How have home prices progressed in the 2015 housing market?
Home prices in the Chicagoland housing market declined 0.4 percent from August to September and rose just 1.1 percent from Sept. 2014, according to the new Case-Shiller Home Price Indices from Standard & Poor’s.
Both measurements were the slowest in the nation, which continues a 2015 trend of slow price growth for Chicagoland’s market.
The September Case-Shiller
Nationally, home prices continued to grow in a slow, steady manner:
- The Case-Shiller U.S. National Home Price Index, which covers all nine U.S. census divisions, rose 4.9 percent year-over-year.
- Meanwhile, the 10- and 20-City Composites rose 5.0 and 5.5 percent, respectively, from where they were a year ago.
- From August to September, the 10- and 20-City Composites both rose 0.2 percent.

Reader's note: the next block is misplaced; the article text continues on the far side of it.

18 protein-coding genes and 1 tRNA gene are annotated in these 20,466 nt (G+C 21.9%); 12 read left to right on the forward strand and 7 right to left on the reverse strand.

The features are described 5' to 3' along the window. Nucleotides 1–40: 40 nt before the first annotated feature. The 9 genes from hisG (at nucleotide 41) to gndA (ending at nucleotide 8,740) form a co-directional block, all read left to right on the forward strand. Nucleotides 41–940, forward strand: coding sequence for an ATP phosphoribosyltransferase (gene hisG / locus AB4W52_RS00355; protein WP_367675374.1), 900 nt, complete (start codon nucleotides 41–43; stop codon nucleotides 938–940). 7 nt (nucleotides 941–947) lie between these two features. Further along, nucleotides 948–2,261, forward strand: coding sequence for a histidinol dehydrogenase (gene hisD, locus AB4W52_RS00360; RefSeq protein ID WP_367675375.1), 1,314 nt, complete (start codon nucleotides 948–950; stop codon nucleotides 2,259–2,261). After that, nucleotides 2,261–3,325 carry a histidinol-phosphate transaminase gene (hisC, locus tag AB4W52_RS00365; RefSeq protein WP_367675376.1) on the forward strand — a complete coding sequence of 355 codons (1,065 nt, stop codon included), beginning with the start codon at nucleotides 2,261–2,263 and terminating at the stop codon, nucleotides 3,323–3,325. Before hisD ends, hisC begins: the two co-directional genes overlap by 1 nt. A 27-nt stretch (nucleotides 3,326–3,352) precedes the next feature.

- U.S. home prices are now just 5 percent below their 2006 peak, but that is on nominal terms – when inflation is considered, prices are still down 19 percent from that boom-era peak.
Wider Economic Trends in Housing
David M. Blitzer, the managing director and chairman of the Index Committee at S&P Dow Jones Indices, was positive in his assessment of both housing and the overall economy – even with a rate increase from the Fed.
“The general economy appeared to slow slightly earlier in the fall, but is now showing renewed strength,” Blitzer said. “With unemployment at 5 percent and hints of higher inflation in the CPI, most analysts expect the Federal Reserve to raise its Fed Funds target range to 25 to 50 basis points, the first increase since 2006. While this will make news, it is not likely to push mortgage rates far above the recent level of 4 percent on 30-year conventional loans.”